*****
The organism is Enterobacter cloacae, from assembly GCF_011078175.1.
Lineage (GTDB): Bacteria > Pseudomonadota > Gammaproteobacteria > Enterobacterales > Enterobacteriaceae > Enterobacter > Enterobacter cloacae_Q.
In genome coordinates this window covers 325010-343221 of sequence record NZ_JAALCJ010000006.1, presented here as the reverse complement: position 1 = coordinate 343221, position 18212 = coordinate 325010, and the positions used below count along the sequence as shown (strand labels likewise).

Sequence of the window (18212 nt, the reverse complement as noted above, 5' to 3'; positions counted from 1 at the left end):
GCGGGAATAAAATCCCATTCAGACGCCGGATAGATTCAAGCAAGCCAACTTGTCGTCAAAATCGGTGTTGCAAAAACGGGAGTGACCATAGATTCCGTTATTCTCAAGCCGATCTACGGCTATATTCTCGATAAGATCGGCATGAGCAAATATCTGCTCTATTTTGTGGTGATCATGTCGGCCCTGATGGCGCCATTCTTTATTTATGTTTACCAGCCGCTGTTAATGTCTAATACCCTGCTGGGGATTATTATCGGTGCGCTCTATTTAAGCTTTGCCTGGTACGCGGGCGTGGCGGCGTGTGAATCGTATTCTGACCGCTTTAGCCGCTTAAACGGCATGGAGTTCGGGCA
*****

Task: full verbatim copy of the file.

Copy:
The organism is Enterobacter cloacae, from assembly GCF_011078175.1.
Lineage (GTDB): Bacteria > Pseudomonadota > Gammaproteobacteria > Enterobacterales > Enterobacteriaceae > Enterobacter > Enterobacter cloacae_Q.
In genome coordinates this window covers 325010-343221 of sequence record NZ_JAALCJ010000006.1, presented here as the reverse complement: position 1 = coordinate 343221, position 18212 = coordinate 325010, and the positions used below count along the sequence as shown (strand labels likewise).

Sequence of the window (18212 nt, the reverse complement as noted above, 5' to 3'; positions counted from 1 at the left end):
GCGGGAATAAAATCCCATTCAGACGCCGGATAGATTCAAGCAAGCCAACTTGTCGTCAAAATCGGTGTTGCAAAAACGGGAGTGACCATAGATTCCGTTATTCTCAAGCCGATCTACGGCTATATTCTCGATAAGATCGGCATGAGCAAATATCTGCTCTATTTTGTGGTGATCATGTCGGCCCTGATGGCGCCATTCTTTATTTATGTTTACCAGCCGCTGTTAATGTCTAATACCCTGCTGGGGATTATTATCGGTGCGCTCTATTTAAGCTTTGCCTGGTACGCGGGCGTGGCGGCGTGTGAATCGTATTCTGACCGCTTTAGCCGCTTAAACGGCATGGAGTTCGGGCA